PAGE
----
Q: Hi Dr. Mike, G-d willing, I would love to make Aliyah in the future, after obtaining a graduate degree in psychology first. I was wondering whether Israel's Ministry of Education will recognize a degree in health psychology, forensic psychology or neuropsychology? Also, will having a PsyD degree limit potential job opportunities there or is it regarded pretty equally with a PhD? Lastly, would you advise obtaining an American degree and then applying for a license once in Israel, or will I be at a professional disadvantage for not having received the degree from an Israeli program? My parents insist that I get my degree from America for fear that I won't be able to cope financially while abroad and will need to come back to America to support myself. I appreciate all the help and advice you can give me- thank you.
A: Dear Samantha, First of all, I hope that you will succeed in your dream to come live in Israel. As for your questions, the old boy scout motto, "Be prepared" is the name of the game in Israel. Your question is the first step in fulfilling this rule preparedness. PsyD degrees are recognized in Israel, but this doesn't guarantee that your PsyD will be automatically accepted. All higher learning degrees need to be independently evaluated by the Ministry of Education. Their requirements are spelled out at their website at www.education.gov.il
The following information taken from the NefeshbNefesh website summarizes the steps:
ï‚· Dissertation: You must submit a printed copy of your dissertation. The offices will not accept it on CD. If your dissertation was not written in English, Hebrew or Arabic, officially, it must be translated into one of these languages and submitted with a legal declaration from a lawyer stating that the translation is accurate and does not include any additions.
Note: Before you translate the dissertation, check with Misrad Hachinuch (Ministry of Education) if this is really necessary. If an expert on the review committee happens to speak the language of your dissertation, you won't need it translated.
ï‚· Original version of the Ph.D (Psy.D) diploma or a notarized copy provided by an Israeli notary. It is worthwhile to bring a photocopy as well. Note: If you have a doctorate in psychology, you will need 2 notarized copies for Misrad HaBriut (Ministry of Health) plus one notarized copy for Misrad HaChinuch Ministry of Education).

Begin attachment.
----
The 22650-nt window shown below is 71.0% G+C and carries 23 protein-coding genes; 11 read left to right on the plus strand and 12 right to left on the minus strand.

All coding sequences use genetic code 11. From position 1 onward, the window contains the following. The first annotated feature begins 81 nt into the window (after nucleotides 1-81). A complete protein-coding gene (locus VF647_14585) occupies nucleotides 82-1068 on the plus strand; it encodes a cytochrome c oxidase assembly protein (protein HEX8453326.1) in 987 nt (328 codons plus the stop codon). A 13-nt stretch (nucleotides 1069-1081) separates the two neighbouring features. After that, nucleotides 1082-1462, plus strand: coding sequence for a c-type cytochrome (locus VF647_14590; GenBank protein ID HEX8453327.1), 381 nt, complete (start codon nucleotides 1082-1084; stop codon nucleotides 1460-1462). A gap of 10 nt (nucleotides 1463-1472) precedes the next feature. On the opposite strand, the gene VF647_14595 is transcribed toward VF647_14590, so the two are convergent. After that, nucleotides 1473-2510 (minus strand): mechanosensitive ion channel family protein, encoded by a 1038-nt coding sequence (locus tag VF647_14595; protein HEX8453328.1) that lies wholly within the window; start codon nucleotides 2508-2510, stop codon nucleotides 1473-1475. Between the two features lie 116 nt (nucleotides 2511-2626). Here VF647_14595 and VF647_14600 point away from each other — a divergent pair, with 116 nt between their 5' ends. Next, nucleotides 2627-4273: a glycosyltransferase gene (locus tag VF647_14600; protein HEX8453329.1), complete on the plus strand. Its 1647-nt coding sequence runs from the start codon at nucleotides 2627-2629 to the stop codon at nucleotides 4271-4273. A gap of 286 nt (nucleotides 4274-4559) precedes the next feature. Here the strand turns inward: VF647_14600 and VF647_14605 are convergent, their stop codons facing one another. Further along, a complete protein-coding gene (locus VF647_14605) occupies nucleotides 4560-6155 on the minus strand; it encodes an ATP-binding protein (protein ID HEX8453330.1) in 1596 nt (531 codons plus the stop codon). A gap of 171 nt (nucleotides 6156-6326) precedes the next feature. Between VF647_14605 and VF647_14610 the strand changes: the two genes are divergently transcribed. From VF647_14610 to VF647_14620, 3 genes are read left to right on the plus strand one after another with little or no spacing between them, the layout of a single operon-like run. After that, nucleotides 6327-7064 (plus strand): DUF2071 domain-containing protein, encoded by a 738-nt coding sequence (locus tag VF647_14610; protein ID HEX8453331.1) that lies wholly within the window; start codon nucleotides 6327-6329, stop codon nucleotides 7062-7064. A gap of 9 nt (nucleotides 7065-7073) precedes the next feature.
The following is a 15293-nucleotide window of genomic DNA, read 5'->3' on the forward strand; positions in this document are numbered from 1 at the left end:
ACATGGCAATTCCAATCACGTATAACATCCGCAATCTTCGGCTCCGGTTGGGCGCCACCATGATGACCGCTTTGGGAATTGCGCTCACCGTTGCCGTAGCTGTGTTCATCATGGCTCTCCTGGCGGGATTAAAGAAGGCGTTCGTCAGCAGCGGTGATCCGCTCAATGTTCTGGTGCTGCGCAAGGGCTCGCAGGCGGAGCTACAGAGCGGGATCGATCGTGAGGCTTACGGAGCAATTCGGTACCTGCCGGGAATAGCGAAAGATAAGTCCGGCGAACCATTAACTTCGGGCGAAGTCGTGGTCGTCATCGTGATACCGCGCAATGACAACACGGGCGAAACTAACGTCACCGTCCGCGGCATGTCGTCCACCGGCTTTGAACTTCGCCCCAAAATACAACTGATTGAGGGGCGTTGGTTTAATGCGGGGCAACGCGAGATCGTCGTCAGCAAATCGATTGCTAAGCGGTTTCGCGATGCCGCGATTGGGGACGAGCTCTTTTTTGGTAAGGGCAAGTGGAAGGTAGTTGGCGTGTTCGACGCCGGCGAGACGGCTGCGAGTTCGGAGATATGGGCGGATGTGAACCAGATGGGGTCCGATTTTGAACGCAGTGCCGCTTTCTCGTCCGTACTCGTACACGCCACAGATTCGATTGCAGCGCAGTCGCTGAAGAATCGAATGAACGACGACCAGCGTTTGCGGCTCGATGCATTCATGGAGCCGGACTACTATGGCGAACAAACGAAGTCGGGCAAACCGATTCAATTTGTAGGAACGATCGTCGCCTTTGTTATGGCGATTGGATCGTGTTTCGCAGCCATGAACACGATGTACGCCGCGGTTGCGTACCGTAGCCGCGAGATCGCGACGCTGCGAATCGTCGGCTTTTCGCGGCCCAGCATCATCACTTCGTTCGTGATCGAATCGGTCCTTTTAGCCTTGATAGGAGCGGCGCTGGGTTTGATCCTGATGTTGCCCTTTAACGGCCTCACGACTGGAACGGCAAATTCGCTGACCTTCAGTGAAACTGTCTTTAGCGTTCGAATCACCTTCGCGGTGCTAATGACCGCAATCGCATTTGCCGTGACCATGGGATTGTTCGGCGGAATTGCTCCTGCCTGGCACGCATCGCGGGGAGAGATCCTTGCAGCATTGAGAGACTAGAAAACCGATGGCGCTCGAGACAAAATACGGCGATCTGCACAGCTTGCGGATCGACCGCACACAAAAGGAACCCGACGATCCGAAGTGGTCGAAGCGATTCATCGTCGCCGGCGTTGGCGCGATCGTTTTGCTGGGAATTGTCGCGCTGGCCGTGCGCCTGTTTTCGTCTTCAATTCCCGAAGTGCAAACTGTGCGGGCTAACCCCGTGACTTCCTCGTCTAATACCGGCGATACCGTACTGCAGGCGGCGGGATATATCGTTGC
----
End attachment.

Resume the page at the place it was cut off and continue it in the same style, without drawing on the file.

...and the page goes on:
ï‚· Original diplomas & transcripts for your undergraduate degree and Master's degree. It is worthwhile to bring a photocopy of each. If you studied in a direct Ph.D (Psy.D) program, you are required to provide a letter that you received before beginning your Ph.D (Psy.D) studies, indicating that you were accepted into a direct Ph.D (Psy.D) program, and that this is an option in the institution where you studied.
ï‚· Official letter indicating that you fulfilled all of the requirements for your Ph.D (Psy.D) . This letter might include information about the requirements for receiving a Ph.D (Psy.D), entrance exams (if relevant), necessary coursework, number of credits completed, the scope of your doctoral work, etc.
ï‚· Official letter indicating the language of instruction in the institution where you studied. If your dissertation is in a language that differs from the language of the university, you must submit a letter indicating that this was approved by the university before you began your dissertation.
ï‚· Official letter indicating the title and position of your mentor and your Ph.D (Psy.D) members of your doctoral committee.
ï‚· Official letter indicating that your dissertation was approved by two dissertation committee members. One member of the committee must be on staff at the institution that granted your degree. The second member of the committee should not be a staff member; but rather should be from outside the institution.
ï‚· If you completed your dissertation in less than 3 years, and did not work during your studies, you must submit documentation providing that you did not work during this time, such as income tax returns, social security documents, etc.
ï‚· Official letter describing the extent of your interaction with your mentor, including the number of meetings, number of email or phone interactions, etc.